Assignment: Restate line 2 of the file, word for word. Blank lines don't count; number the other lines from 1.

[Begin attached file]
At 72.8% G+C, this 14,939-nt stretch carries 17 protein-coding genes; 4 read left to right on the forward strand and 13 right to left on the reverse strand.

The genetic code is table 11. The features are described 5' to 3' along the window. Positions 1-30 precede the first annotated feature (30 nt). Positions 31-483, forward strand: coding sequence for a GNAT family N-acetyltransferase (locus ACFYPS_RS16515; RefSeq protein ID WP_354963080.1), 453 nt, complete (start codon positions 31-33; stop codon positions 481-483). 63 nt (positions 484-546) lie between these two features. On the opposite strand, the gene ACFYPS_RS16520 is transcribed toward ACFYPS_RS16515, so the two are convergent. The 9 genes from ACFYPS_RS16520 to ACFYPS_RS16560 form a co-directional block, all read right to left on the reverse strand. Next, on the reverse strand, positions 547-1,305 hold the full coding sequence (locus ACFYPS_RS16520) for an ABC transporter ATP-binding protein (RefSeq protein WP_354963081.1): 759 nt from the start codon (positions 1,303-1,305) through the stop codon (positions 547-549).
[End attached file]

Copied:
The genetic code is table 11. The features are described 5' to 3' along the window. Positions 1-30 precede the first annotated feature (30 nt). Positions 31-483, forward strand: coding sequence for a GNAT family N-acetyltransferase (locus ACFYPS_RS16515; RefSeq protein ID WP_354963080.1), 453 nt, complete (start codon positions 31-33; stop codon positions 481-483). 63 nt (positions 484-546) lie between these two features. On the opposite strand, the gene ACFYPS_RS16520 is transcribed toward ACFYPS_RS16515, so the two are convergent. The 9 genes from ACFYPS_RS16520 to ACFYPS_RS16560 form a co-directional block, all read right to left on the reverse strand. Next, on the reverse strand, positions 547-1,305 hold the full coding sequence (locus ACFYPS_RS16520) for an ABC transporter ATP-binding protein (RefSeq protein WP_354963081.1): 759 nt from the start codon (positions 1,303-1,305) through the stop codon (positions 547-549).